SALT LAKE CITY -- A bar can continue to serve alcohol under a judge's order after she rejected a request by Utah's liquor control authority to dismiss a lawsuit.
Button Down can continue to sell and serve alcohol despite having no liquor license under the judge's order. That's because Utah's Department of Alcoholic Beverage Control had already given away the bar license it took from Button Down.
"We are on completely new ground," assistant Utah Attorney General Paul Tonks, representing the DABC, told Third District Court Judge Laura Scott.
Utah bar licenses are allocated by population quota and currently, there are none available. At its last meeting, the DABC forfeited Button Down's license.
Button Down's owners, T & J Jazz Holdings, sued arguing the DABC improperly took the license and didn't follow proper procedures. Judge Scott granted a restraining order, but because the license was already given away, she allowed them to continue to stay in business under her order.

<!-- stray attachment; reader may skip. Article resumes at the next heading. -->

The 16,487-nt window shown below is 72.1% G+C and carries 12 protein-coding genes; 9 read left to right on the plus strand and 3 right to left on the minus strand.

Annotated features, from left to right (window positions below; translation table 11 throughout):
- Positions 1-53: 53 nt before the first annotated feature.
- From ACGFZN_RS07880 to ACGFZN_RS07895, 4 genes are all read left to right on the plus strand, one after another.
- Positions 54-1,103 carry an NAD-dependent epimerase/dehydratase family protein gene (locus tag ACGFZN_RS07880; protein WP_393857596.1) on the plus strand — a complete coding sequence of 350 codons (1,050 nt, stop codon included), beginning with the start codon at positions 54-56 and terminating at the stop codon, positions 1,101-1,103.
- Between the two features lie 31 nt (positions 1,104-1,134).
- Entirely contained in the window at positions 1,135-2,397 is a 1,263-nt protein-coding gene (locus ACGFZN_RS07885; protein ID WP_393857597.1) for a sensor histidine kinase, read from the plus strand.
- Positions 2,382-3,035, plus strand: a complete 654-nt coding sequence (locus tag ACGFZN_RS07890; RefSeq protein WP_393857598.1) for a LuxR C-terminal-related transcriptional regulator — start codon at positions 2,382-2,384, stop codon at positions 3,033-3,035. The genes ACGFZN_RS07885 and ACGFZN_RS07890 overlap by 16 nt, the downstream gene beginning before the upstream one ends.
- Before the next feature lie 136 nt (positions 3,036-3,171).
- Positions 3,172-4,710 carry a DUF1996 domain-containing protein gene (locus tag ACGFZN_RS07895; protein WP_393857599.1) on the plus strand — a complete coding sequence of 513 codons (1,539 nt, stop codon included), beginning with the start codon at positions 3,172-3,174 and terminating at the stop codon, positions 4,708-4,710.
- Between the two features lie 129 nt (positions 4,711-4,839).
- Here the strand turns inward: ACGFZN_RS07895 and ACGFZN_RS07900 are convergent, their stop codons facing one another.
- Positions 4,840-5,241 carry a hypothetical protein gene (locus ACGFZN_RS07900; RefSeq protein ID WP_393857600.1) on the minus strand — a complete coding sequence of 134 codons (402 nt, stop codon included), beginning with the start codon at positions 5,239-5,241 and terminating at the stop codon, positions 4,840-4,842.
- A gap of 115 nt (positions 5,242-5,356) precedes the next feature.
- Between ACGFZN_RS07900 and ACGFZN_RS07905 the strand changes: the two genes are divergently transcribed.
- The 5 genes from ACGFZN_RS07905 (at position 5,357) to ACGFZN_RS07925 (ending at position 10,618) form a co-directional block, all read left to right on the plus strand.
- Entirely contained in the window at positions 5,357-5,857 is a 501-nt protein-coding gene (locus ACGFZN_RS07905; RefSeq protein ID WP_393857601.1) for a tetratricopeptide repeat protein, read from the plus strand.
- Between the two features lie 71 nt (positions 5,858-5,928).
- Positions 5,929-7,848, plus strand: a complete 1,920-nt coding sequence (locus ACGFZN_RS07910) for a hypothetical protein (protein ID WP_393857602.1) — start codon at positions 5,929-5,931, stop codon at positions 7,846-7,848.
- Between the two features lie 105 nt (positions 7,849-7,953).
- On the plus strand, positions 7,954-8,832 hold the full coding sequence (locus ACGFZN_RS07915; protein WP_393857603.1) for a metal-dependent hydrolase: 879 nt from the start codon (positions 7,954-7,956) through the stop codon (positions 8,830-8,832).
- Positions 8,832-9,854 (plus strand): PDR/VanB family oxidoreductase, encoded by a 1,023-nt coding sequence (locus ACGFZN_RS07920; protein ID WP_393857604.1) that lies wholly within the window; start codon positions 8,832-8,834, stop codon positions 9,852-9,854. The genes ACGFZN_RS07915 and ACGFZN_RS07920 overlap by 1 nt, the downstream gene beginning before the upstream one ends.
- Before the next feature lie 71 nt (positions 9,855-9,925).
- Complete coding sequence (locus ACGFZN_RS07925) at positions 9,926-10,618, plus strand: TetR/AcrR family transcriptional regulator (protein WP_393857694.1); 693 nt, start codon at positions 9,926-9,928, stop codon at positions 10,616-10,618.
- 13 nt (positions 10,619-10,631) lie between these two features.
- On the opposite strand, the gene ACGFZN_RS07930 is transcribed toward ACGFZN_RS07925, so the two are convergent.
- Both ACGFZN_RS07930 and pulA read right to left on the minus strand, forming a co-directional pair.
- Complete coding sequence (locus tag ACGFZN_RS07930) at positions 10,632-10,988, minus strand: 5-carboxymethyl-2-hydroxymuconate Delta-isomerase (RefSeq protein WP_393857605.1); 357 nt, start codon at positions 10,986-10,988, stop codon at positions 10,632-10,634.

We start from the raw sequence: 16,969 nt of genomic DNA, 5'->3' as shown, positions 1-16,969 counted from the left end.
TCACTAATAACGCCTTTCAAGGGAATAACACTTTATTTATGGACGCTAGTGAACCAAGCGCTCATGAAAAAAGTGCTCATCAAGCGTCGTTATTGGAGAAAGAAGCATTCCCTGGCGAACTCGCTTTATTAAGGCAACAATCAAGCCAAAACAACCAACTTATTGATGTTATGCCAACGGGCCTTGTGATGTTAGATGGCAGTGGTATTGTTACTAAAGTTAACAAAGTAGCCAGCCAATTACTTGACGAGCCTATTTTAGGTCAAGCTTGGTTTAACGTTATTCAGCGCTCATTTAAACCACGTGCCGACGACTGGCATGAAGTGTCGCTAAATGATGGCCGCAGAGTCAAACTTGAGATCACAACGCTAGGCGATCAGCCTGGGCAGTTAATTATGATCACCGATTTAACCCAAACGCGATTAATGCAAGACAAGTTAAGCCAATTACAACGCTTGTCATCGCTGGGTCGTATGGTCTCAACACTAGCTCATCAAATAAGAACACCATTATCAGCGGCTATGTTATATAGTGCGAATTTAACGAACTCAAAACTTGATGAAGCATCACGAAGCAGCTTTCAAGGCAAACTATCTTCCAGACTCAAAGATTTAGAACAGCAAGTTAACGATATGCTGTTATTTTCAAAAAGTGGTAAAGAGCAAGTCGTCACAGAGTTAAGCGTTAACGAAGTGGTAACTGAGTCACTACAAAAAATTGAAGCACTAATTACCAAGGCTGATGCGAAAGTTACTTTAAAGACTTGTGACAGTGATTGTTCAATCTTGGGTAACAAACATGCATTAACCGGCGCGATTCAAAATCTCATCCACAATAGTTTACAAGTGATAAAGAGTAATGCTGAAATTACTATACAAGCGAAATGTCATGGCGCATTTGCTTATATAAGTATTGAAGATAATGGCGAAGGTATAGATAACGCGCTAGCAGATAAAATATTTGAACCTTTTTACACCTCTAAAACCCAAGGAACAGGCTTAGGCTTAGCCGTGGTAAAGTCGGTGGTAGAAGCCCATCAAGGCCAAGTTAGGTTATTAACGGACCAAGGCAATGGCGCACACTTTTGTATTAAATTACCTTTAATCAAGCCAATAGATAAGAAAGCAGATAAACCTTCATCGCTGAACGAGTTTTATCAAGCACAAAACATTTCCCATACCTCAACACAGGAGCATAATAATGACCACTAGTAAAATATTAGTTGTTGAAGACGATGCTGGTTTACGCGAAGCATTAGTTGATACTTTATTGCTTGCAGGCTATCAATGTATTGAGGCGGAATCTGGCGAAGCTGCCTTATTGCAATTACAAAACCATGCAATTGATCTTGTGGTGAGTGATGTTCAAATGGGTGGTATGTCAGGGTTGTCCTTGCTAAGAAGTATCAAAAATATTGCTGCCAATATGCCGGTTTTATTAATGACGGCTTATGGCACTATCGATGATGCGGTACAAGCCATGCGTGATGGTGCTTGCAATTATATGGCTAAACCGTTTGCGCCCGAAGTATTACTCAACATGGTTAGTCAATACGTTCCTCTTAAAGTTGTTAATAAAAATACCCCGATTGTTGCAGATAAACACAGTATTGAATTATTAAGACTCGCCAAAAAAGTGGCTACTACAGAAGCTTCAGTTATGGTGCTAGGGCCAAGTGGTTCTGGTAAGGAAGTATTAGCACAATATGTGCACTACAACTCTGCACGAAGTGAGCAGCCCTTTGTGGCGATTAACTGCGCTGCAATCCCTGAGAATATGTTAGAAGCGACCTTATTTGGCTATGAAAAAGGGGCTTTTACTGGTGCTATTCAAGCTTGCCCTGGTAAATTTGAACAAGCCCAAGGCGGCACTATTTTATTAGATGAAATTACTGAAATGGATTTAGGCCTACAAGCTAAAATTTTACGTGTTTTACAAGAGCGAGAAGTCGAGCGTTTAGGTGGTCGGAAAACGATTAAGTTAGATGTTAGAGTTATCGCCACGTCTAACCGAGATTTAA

After a hearing Friday afternoon, Judge Scott rejected the DABC's motion to dismiss T & J Jazz Holdings' lawsuit. She also extended her order indefinitely, or at least until the next court hearing.
The judge said she did believe that Button Down did not disclose to the DABC who had a stake in its ownership, breaking agency rules. However, the question remains if that violated any state laws over bar ownership.
While the legal process plays out, the judge extended the order allowing the bar to continue to sell and serve alcohol.
"The judge has put a hold on the determination. Everyone is committed to following the law ... simply saying while that works out, everyone follows the law and that remains in effect," David Pace, the attorney for Button Down's owner, told FOX 13 outside of court.
The DABC commission is expected to discuss the issue at its monthly meeting next week.